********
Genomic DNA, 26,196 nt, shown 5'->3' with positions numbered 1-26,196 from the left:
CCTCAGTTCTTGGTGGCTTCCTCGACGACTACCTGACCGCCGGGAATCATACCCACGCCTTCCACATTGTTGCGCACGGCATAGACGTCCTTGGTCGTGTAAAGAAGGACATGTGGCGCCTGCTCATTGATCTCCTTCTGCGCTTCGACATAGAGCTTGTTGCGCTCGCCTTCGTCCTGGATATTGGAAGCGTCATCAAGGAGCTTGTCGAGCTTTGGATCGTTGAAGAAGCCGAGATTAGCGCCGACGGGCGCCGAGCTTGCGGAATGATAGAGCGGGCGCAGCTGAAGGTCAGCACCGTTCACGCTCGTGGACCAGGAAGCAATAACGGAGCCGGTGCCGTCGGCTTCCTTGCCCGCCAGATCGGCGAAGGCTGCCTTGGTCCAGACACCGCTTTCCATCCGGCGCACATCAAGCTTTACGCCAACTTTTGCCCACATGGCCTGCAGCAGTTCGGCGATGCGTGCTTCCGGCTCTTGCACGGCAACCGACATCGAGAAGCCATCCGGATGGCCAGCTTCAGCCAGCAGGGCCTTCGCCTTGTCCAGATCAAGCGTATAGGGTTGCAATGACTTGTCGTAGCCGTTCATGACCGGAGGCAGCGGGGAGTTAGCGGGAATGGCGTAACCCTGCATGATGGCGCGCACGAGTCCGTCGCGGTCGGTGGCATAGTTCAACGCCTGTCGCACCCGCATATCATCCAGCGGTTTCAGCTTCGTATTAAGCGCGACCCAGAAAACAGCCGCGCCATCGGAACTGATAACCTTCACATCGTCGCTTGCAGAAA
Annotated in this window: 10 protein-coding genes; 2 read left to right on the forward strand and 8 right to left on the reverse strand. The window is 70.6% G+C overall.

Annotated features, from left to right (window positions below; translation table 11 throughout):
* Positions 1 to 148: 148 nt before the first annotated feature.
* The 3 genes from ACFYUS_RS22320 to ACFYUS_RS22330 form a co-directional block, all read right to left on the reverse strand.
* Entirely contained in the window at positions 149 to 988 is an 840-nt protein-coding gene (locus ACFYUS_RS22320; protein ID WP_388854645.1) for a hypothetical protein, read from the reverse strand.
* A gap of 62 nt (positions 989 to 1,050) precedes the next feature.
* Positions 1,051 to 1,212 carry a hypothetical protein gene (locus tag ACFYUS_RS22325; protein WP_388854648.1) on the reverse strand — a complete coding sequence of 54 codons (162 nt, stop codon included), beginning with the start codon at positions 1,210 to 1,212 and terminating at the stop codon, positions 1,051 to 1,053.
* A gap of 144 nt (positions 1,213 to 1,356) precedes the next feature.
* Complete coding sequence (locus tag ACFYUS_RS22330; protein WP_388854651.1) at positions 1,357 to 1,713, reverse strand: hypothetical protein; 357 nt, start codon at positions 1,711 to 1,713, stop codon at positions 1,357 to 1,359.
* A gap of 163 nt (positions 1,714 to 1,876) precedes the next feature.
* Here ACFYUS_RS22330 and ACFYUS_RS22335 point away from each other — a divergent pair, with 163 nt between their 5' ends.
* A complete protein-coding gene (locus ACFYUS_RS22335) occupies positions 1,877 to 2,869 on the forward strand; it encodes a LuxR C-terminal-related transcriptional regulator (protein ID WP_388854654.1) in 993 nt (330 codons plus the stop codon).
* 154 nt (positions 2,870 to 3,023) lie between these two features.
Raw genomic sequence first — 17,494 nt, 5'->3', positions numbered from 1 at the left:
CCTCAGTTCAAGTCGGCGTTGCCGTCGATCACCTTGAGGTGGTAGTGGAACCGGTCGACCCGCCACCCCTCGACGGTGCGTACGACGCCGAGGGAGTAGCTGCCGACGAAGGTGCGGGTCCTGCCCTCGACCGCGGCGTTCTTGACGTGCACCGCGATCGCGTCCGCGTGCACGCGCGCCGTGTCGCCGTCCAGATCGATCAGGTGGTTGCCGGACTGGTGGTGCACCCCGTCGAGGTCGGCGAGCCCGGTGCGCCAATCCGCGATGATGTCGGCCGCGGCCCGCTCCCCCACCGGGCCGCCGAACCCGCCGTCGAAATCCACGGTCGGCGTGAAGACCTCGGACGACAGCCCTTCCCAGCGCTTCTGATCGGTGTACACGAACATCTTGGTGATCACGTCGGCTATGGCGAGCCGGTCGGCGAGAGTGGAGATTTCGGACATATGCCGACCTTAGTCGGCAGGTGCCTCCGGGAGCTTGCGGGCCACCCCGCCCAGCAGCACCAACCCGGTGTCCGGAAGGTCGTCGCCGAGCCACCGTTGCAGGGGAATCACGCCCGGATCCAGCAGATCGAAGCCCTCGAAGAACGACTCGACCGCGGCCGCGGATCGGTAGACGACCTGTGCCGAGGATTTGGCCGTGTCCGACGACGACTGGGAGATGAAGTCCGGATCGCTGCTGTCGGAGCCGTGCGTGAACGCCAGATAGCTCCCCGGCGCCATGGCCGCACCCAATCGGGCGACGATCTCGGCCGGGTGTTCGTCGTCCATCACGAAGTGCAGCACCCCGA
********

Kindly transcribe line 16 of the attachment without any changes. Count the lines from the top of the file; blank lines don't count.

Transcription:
Raw genomic sequence first — 17,494 nt, 5'->3', positions numbered from 1 at the left: